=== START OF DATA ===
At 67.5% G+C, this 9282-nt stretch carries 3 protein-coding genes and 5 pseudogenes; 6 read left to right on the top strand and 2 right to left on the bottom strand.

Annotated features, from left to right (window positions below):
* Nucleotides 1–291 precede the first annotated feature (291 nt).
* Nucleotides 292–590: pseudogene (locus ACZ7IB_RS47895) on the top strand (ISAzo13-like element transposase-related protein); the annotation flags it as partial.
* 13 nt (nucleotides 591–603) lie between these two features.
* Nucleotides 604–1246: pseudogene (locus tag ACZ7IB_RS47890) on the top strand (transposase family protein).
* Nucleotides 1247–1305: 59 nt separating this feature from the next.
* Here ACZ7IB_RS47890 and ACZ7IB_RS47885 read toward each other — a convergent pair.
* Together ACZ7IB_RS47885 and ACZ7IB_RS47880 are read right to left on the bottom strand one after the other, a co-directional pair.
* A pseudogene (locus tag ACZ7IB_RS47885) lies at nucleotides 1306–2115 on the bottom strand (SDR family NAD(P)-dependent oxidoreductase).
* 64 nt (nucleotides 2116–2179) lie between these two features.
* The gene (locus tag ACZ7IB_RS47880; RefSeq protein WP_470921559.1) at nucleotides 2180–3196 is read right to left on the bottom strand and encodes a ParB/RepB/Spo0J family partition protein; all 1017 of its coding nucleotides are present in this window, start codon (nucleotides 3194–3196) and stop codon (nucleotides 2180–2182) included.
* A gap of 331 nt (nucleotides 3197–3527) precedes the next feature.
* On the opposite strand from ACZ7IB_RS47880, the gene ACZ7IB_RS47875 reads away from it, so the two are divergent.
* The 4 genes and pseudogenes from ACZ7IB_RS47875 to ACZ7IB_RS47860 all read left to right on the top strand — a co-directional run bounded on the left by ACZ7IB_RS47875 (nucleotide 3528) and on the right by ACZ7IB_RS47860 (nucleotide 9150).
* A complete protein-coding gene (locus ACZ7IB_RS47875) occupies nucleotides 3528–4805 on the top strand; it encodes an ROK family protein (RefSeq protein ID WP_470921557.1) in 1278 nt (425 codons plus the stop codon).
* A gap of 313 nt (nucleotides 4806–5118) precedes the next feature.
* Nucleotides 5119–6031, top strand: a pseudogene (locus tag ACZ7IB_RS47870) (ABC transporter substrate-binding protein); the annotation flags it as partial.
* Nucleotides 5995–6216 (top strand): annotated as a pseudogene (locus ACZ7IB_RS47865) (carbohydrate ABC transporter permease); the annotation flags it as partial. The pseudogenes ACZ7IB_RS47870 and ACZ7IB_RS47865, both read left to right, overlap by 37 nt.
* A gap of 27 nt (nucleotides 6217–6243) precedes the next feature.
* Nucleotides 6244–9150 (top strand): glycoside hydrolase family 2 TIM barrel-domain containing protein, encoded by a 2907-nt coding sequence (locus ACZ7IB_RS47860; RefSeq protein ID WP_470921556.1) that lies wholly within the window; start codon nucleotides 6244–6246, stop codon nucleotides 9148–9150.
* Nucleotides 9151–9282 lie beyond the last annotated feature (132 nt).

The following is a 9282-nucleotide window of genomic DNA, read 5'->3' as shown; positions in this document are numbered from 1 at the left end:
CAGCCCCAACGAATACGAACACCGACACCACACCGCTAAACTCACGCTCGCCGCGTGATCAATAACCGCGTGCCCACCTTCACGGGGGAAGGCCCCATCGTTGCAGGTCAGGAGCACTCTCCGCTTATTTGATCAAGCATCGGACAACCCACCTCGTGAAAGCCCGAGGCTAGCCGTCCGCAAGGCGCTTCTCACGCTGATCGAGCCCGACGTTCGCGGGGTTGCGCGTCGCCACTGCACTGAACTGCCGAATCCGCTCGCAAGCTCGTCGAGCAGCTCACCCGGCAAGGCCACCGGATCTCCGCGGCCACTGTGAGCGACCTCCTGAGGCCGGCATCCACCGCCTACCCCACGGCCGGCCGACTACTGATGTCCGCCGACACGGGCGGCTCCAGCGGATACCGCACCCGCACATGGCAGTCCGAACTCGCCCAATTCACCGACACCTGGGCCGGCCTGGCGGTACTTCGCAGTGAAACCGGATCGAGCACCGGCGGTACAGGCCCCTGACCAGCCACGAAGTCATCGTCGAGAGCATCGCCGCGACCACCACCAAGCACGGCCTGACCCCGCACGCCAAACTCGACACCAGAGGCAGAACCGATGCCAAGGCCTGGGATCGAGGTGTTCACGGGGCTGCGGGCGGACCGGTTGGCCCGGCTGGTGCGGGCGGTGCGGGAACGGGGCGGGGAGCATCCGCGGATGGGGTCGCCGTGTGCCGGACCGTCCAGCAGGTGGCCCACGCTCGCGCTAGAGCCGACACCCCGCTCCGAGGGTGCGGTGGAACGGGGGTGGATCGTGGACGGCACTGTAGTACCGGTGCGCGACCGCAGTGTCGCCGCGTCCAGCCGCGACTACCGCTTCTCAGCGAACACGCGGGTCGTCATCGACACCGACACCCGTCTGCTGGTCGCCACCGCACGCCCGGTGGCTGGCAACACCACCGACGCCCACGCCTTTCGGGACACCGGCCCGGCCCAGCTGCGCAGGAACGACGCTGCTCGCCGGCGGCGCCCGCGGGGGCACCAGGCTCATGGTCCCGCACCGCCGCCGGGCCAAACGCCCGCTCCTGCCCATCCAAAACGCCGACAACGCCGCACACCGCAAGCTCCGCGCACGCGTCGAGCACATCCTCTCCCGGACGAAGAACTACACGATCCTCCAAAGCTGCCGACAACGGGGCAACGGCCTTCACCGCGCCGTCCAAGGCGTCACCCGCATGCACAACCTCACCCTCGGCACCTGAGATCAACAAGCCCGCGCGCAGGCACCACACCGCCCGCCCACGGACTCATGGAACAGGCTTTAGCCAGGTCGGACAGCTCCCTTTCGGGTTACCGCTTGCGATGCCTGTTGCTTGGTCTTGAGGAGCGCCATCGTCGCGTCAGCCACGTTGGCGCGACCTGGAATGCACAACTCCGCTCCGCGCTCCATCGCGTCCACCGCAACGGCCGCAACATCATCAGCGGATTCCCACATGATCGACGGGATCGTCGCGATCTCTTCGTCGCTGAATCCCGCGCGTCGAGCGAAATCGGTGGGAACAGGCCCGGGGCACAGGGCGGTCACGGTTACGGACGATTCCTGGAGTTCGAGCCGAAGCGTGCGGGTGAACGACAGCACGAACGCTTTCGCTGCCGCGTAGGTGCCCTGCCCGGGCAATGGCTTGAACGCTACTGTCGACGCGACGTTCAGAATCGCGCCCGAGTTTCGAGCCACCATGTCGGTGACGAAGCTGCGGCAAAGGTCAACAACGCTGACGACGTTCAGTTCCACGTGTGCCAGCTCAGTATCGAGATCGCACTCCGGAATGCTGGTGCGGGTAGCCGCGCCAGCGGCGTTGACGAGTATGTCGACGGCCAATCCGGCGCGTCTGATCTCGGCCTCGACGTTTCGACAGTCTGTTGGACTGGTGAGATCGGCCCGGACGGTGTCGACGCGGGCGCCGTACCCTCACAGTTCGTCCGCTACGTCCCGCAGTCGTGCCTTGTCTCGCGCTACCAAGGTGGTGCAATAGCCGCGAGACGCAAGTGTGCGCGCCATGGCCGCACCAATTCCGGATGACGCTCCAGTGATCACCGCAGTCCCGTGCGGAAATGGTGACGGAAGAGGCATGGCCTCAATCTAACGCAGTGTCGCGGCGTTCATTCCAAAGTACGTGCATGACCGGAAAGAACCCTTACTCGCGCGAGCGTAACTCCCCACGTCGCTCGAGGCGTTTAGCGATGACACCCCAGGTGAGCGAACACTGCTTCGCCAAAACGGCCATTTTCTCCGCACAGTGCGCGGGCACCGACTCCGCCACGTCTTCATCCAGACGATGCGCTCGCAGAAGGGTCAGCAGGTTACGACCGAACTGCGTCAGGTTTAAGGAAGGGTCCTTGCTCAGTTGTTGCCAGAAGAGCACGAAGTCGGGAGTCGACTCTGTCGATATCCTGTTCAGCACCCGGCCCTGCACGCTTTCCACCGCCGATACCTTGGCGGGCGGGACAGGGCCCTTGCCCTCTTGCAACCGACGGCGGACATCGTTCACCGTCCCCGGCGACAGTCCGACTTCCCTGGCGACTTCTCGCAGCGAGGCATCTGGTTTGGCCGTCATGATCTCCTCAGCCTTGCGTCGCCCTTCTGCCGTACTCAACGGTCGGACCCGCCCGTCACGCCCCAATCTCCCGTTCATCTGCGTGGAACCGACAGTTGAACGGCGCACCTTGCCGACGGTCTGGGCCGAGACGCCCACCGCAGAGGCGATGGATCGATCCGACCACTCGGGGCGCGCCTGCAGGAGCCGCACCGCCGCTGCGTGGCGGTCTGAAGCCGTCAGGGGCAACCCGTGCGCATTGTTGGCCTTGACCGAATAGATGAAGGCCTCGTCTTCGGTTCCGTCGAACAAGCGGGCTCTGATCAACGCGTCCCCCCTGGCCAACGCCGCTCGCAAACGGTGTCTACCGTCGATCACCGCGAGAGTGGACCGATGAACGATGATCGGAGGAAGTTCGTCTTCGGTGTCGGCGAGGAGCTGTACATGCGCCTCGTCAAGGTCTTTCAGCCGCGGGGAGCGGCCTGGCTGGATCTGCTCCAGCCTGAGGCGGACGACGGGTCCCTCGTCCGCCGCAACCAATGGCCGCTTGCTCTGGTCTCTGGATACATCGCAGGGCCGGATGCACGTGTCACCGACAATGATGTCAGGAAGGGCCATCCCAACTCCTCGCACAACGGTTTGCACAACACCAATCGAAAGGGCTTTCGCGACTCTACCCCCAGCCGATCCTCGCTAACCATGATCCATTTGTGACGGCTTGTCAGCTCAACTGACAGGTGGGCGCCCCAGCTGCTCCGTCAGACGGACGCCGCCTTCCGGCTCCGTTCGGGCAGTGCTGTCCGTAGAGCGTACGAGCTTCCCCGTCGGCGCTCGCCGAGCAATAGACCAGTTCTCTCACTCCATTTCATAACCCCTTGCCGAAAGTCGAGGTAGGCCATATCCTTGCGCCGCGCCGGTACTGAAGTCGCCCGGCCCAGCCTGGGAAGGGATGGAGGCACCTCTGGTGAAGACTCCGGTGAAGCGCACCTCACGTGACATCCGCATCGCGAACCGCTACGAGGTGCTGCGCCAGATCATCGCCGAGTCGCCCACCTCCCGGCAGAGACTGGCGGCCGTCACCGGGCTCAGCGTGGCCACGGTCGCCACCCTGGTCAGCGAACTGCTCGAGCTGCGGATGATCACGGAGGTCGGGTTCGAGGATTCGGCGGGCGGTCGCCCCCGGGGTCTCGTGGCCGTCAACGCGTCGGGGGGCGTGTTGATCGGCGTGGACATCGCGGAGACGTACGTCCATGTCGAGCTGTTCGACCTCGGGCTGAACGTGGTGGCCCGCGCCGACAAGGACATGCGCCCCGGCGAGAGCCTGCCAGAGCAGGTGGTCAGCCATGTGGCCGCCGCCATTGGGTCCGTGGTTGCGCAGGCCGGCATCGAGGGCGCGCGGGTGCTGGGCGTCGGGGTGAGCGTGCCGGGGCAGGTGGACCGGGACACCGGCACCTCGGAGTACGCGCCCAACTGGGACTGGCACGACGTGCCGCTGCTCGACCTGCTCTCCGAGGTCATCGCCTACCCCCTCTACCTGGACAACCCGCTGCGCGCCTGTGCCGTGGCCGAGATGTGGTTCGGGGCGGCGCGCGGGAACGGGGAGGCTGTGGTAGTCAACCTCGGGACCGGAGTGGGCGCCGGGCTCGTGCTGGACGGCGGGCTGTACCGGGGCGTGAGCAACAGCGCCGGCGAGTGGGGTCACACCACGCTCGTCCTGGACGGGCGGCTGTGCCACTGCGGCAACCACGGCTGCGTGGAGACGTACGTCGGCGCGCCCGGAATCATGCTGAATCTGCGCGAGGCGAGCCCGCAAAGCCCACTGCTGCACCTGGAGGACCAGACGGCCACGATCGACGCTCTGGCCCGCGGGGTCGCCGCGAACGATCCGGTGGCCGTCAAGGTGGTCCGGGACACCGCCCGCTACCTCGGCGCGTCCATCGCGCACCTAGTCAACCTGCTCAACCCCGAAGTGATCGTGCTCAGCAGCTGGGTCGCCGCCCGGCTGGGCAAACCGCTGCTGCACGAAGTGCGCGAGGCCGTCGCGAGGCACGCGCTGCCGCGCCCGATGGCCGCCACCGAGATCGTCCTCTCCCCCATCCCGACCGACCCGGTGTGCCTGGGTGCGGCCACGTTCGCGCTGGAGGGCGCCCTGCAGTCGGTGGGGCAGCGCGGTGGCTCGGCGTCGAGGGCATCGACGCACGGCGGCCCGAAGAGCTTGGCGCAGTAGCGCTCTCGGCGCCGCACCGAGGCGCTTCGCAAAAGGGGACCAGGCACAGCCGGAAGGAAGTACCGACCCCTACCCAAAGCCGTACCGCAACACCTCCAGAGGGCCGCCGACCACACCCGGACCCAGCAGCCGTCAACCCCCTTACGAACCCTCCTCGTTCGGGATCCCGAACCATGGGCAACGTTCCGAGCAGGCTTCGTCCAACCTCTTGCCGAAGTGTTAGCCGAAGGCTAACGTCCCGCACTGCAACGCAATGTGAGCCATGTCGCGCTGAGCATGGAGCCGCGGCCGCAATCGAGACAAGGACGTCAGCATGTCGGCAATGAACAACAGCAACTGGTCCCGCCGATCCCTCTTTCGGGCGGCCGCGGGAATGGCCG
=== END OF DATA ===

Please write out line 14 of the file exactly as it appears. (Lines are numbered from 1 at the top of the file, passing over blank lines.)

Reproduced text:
* On the opposite strand from ACZ7IB_RS47880, the gene ACZ7IB_RS47875 reads away from it, so the two are divergent.